What is Irish republicanism?

Liam O Ruairc argues that the republican socialist tradition provides the basis for the working class struggle in Ireland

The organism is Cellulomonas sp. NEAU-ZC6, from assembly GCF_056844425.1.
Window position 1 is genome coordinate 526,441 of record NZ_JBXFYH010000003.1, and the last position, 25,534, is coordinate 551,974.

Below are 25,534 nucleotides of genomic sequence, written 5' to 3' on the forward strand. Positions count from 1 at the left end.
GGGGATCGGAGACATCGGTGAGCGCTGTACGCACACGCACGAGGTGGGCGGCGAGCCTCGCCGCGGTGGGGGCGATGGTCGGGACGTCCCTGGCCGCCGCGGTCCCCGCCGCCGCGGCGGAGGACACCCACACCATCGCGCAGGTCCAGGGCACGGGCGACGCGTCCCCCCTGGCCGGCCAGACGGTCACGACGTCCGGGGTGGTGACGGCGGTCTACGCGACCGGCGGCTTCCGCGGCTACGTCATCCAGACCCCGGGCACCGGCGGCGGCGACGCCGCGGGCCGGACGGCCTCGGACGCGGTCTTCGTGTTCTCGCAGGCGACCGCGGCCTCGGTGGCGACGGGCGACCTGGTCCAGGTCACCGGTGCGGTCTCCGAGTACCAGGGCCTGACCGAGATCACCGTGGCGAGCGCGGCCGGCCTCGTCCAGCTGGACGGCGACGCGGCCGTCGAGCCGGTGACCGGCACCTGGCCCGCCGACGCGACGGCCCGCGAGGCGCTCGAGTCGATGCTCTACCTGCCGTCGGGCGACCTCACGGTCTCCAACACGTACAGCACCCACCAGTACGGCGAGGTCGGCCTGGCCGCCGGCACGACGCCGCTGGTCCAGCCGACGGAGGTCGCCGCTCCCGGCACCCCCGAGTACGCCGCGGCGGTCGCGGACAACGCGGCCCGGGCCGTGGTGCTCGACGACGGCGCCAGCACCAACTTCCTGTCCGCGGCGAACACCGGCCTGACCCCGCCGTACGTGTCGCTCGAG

In last week's edition of the Weekly Worker Philip Ferguson wrote: "In Ireland, the revolutionary tradition, like it or not, is republicanism - Marxists ignore that fact at their peril. Republicanism is a product of the concrete political and economic subjection of that country. This means that building a Marxist movement in Ireland requires a positive engagement with that tradition. A genuine Marxist movement in Ireland is inherently republican, but not merely republican" (Letters, May 26). This point is often misunderstood by the left, because they do not understand republicanism, the nature of its relations with socialism, and have problems understanding a concept like 'republican socialism'. Republican or nationalist? In the previous articles it was pointed out that what distinguished Irish republicanism from Irish nationalism or constitutional nationalism was its rejection of the unionist veto, whereas for nationalism unity is subject to that veto. If this is what differentiates them on the national question today, there are deeper qualitative differences between the two. What fundamentally distinguishes Irish republicanism from Irish nationalism is that it is not simply about desiring independence from Britain, but that it is intrinsically connected to establishing democracy in Ireland. The national question is part of what Marx and Engels later called the process of "winning the battle for democracy". The question of national independence is part of the more general question of national democracy. It is the democratic element within Irish republicanism that distinguishes it from nationalism. The founders of Irish republicanism were Wolfe Tone and the United Irishmen. It is to them that presentday republicans trace their roots - every June republicans organise an annual pilgrimage to Tone's grave in Bodenstown. Wolfe Tone and the United Irishmen were inspired by the ideals of the enlightenment and the French Revolution. In that sense, republicanism is not even Irish. Their separatist project of breaking the connection with Britain and establishing an independent Irish republic, ruled by the people for the people, was motivated not by Anglophobia, but by the necessity of breaking with the monarchy and aristocracy in order to establish democracy and the rights of man in Ireland. Far from being 'nationalist', their outlook was in fact profoundly internationalist. It was more about 1789 Paris than the Brehon laws. Its language was not that of national particularism but universal rights. 'Breaking the connection' separatism is about breaking with colonialism and imperialism. It is thus not surprising that from the United Irishmen onwards, republicans have always expressed solidarity with other colonised nations. Their republicanism is also profoundly inclusive, substituting the common name of Irish man and woman to the catholic, protestant and dissenter denominations. The republican concept of Irish nationality is inclusive of all the people on the island, irrespective of their race, gender, language, class or creed. Irish nationality is not restricted to those blood descendents of the old Gaelic clans. This aspect of republicanism is very relevant today, when one thinks about the recent nationality referendum in the south and the upsurge of racism. Irish republicanism is secular and non-sectarian. It advocates the full separation of state and church, religion and politics. Far from being identified with catholicism, there was a certain amount of anti-clericalism within Irish republicanism. No wonder that the catholic church was hostile to the United Irishmen and the French Revolution. Irish republicanism is egalitarian. It always had an interest in social and economic justice and equality. That aspect was substantially developed by subsequent generations of republicans. Finally it is popular rather than elitist in nature. Its base has always been "the men of no property", as Tone called them. It has been a movement of the people, of the lower orders, and has reflected their aspirations and interests. These are the core values and most dynamic elements of Irish republicanism. Republican or socialist? Some will object by saying that maybe during the period of bourgeois revolution all the above was relevant; but that in the age of death agony of capitalism and proletarian social revolution republicanism is fundamentally outdated: what is needed is 'pure' socialism. Others will object that republicanism is not a safe vehicle for social revolution, as it has given rise to some conservative tendencies. Additionally, critics could point that apart from the ambivalent and negative features that republicanism has historically given rise to, the people in the south of Ireland already have a republic, so the relevancy of republicanism is more than questionable. So why be a 'republican' or a 'republican socialist' and not just a socialist' or a democrat'? Why is republicanism still relevant? The first reason is that Irish republicanism is not yet a dead dog that can be ignored or passed over. Criticisms of Irish republicanism must be weighted against its historical role and emancipatory core. It played a significant historical role, and is still a major element in Irish political life today - a lot to do with the unresolved national question. It is impossible to build a left current that either ignores or remains outside republicanism. To ignore it would be ignoring the experience of history and a major political force today. The second reason is there is a democratic content within republicanism that has not yet exhausted itself. The fact that there exists within Irish republicanism a conservative as well as a radical element, and that there is a militarist and elitist tendency as well as a democratic and popular one, should of course not be passed over. What is essential is that there is within republicanism a potential for radical development. The task ahead is to develop that radical potential. The point is not to break with, or to abstractly negate, Irish republicanism because of its defects, but to redirect, to improve Irish republicanism. So what is that democratic and radical content? Since Wolfe Tone and the United Irishmen, the qualitative developments within Irish republicanism that have been of lasting value have been those that emphasised and developed its egalitarian and popular aspects, those who stressed not just the democratic but also the social content of republicanism. This has sometimes been called 'left republicanism', or 'social republicanism'. For this current, the national question and the social question are inseparable, and national liberation is meaningless unless it also means the liberation of the 'men of no property'. James Fintan Lalor was the first to connect the national to a social revolution, and base the struggle for independence on the land question. What Ireland needed was complete independence and the ownership of the soil by the entire people and not just a small class of landlords. Independence alone is not sufficient unless it is followed by radical social changes -the abolition of landlordism. In Pearse's final pamphlet The sovereign people he discussed his feelings about the role the "sovereign people" play in determining matters involving private property. At one point he plainly said: "I do not disallow the right to private property; but I insist that all property is held subject to the national sanction." Often social republicanism expressed itself in a confused populism. However, its most fully developed expression is to be found in the theoretical contribution of James Connolly (though his work falls more into the category of scientific socialism). Connolly's fundamental teaching is that the struggle for national liberation is not opposed to the struggle for socialism, but an integral and necessary part of it. This is why "The cause of labour is the cause of Ireland; the cause of Ireland is the cause of labour. They cannot be dissevered." On the basis of a concrete analysis of social forces in Ireland, Connolly concluded that "only the Irish working class remain as the incorruptible inheritors of the fight for freedom in Ireland". The genuine motor of the national liberation struggle is the working class. All the other social classes will capitulate and sell out at some stage because they are not prepared to risk their wealth and power: "Ireland cannot rise to freedom except upon the shoulders of the working class knowing its rights and daring to take them." Republican socialism The roots of republican socialism, the current of thought which follows the teachings of James Connolly, are in 'social republicanism', which sought to radicalise its democratic, egalitarian and popular aspects. But it is more than that. It is part of the socialist tradition. How does it differ from republicanism in general? The first specificity is the class orientation. Although, as we have seen, republicanism has a 'popular' orientation, it does not explicitly and specifically represents the interests of the working class. While republicanism is progressive and democratic, it only speaks of 'the people' or 'the Irish people', not the Irish working class. Illustrative of this is Padraig Pearse's statement that "the nation is more important than any part of the nation". Republican socialism differs from this in so far as it is a movement of the working class for the reorganisation of society in the interests of the working class. Republican socialism is based on Connolly's teaching that "Only the Irish working class remain as the incorruptible inheritors of the fight for freedom in Ireland." The second difference is that of ultimate goal. Republican socialism aims to establish the workers' republic, not simply the republic. Republicanism at best stands for a socially egalitarian republic, while republican socialism aims to establish the socialist republic as a transitional stage, in which the working class begins to lay the foundations for a truly liberated society and abolish classes. Only when the working class takes power, as a class, will the socialist republic be established. The aim of republicanism is not for the working class to take power as a class. For example, on January 21 1919, Dáil Éireann, the parliament of the provisional Irish republic, met for the first time and discussed three documents. The first was a declaration of independence, and the second, a request to the nations of the world to recognise the Irish republic and allow it to be represented at the peace conference. The third declaration was the Democratic programme of Dáil Éireann, written by Johnson and O'Brien as a reward for Labour candidates standing down in the election. The original draft had contained sentences such as "The republic will aim at the elimination of the class in society which lives upon the wealth produced by the workers of the nation but gives no useful service in return." IRB leaders opposed this original draft, and Michael Collins declared that he would suppress the Democratic programme. However, despite Collins's objections, the document could not be completely discarded as the members of the Dáil refused to go on without a democratic programme. As a result the draft was handed over to O'Kelly, who expurgated much of the socialist rhetoric and produced what was finally put before the Dáil. His draft removed a line from Pearse that read: "No private right to property is good against the public right of the nation", as well as Johnson's sentence: "It shall be the purpose of the government to encourage the organisation of the people into trade unions and cooperative societies, with a view to the control and administration of the industries by the workers engaged in the industries." Thirdly, republican socialist ideology draws its inspiration first and foremost from the struggles and ideas of the working class in Ireland and worldwide rather than simply the republican tradition. More importantly, it is based on class struggle, its core part. Republicanism is not part of the global working class movement. It may be in sympathy with it, but it is not organically part of it. It does not see itself as part of the class struggle. Illustrative of this is the attitudes of republicans during the 1913 lockout. Most republicans, like Pearse or Thomas Clarke, were broadly sympathetic to the strikers. However, the IRB as a body refused to back the strikers. Class struggle would have been a divisive issue. It was left to individual members whether or not they would support the strikers. Republican socialism is not simply socialism. To call ourselves simply 'socialists' would imply that republican socialism has no organic roots in republicanism. Its roots are in left republicanism, as opposed to say Maoism, Trotskyism, social democracy or international communism. This is not simply a genealogical or historical question. It means that no serious revolutionary movement or process can be built in Ireland outside or apart from the republican tradition. We could characterise Irish republicanism in the same way Jürgen Habermas characterised modernity: "an incomplete project". Irish republicanism should not be abandoned - it can still be a vehicle for the revolutionary transformation of society today. Given the continued structural and social exclusion and alienation of the nationalist working class and rural poor in the north, Kevin Bean has argued that republicanism will continue to function as a lightening conductor of both social and national-democratic discontent. Likewise, the growing economic inequalities and social exclusion of sections of both the urban and rural populations in the south will be expressed by growing popular challenges to the precarious success and inherently unstable hegemony of the Celtic tiger. The point is to preserve and radicalise what is best in republicanism; to complete - not abandon - the project. IRSM The task of republican socialists is to provide political leadership to the economic, political and ideological struggle of the people, not tail-end them. In Ireland today, the Irish Republican Socialist Movement seeks not simply to participate in various struggle, but to lead them actively. The creation of a strong political leadership is essential for success. The IRSM is currently working to develop the correct programme, strategy and tactics that will lead the working class to power. It is also actively engaged in the economic, political and military organisation of the class. The Irish Republican Socialist Movement has a lot of credibility as a revolutionary organisation. Its membership and support is almost entirely based within the working class. Many of its members have been killed or served long sentences in prison for their part in the struggle. The fact that they have been ready to pay the ultimate price shows that they are genuine professional revolutionaries. How m any organisations left of the political spectrum could claim that? Some left groups may well dismiss the movement; but the state has recognised it as a significant threat. This is why it has been engaged in the deliberate murder of republican socialist militants; not least because the organisation had put the question of armed confrontation with the state on the agenda. The Irish Republican Socialist Movement is thus well placed and has the necessary credibility to renew the republican and socialist projects in Ireland, and ensure that the cause of Ireland and the cause of Labour remain organically tied. The arguments developed here owe a lot to discussions with (in no particular order): Tommy McKearney, Anthony McIntyre, Gerry Ruddy, Marian Price, Kevin Bean, Eddie McGarrigle, James Daly and Brendan Holland. I wish to thank them all.